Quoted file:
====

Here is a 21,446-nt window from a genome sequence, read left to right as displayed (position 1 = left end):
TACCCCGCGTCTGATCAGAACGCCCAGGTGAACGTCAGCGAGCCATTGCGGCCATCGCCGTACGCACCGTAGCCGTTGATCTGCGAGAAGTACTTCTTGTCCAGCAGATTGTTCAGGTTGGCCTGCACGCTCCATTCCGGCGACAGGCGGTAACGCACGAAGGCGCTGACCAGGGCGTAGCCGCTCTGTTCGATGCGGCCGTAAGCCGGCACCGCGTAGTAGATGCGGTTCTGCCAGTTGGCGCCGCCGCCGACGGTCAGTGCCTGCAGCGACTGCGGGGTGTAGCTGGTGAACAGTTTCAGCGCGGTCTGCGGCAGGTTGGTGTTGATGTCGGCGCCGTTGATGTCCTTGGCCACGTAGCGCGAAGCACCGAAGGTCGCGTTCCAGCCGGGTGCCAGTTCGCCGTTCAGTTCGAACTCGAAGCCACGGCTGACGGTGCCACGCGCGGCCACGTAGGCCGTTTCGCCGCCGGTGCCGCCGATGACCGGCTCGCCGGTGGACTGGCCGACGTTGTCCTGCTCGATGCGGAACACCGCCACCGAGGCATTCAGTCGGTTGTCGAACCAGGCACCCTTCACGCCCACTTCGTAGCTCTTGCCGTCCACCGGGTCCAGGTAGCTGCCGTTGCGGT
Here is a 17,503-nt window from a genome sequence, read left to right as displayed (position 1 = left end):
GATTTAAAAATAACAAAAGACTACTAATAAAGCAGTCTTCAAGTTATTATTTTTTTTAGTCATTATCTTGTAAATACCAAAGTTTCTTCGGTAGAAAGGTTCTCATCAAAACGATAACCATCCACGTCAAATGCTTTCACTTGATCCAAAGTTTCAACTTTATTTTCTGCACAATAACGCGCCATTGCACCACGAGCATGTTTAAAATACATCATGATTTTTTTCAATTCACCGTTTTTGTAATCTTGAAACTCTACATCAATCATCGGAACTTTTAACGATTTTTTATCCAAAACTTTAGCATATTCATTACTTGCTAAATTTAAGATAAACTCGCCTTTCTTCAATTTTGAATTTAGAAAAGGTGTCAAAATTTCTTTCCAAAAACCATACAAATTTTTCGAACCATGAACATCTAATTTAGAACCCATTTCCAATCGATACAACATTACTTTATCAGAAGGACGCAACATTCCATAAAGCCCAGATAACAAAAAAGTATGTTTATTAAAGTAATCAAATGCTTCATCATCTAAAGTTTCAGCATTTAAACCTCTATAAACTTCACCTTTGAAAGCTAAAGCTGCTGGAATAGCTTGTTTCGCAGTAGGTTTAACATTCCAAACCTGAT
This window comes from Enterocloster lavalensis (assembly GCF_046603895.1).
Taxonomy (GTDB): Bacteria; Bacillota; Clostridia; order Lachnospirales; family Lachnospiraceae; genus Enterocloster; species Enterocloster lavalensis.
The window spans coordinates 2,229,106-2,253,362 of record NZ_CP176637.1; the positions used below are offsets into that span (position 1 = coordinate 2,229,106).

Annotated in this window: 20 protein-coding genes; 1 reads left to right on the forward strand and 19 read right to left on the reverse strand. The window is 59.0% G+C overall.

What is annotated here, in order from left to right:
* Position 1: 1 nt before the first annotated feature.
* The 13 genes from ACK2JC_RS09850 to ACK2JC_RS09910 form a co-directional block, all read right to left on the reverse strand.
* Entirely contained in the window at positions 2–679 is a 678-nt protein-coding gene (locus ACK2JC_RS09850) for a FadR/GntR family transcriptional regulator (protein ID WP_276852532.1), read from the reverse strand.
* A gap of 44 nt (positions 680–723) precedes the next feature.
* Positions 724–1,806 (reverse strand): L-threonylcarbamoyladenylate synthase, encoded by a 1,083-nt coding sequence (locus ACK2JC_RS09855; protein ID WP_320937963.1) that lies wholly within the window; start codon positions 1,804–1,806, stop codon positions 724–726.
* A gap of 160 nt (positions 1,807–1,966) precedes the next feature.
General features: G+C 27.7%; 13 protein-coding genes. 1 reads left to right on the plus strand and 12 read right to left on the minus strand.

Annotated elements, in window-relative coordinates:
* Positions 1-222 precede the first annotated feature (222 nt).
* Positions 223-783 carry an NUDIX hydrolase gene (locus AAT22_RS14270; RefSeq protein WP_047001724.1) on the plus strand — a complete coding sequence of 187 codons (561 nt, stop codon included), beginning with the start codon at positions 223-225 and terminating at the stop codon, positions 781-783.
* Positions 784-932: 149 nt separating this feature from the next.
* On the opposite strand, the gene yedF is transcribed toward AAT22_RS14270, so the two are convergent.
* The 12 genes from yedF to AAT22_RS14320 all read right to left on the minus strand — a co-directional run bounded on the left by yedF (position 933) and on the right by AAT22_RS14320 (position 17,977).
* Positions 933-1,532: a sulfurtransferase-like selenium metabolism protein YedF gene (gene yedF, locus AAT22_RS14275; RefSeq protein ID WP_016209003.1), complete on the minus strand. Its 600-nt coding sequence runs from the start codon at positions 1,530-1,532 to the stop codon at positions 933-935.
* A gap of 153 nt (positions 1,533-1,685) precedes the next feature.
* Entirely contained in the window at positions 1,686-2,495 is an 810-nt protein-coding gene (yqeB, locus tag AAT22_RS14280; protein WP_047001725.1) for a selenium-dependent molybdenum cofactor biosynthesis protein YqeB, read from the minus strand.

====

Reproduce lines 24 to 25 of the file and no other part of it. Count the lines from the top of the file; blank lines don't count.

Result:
* A gap of 153 nt (positions 1,533-1,685) precedes the next feature.
* Entirely contained in the window at positions 1,686-2,495 is an 810-nt protein-coding gene (yqeB, locus tag AAT22_RS14280; protein WP_047001725.1) for a selenium-dependent molybdenum cofactor biosynthesis protein YqeB, read from the minus strand.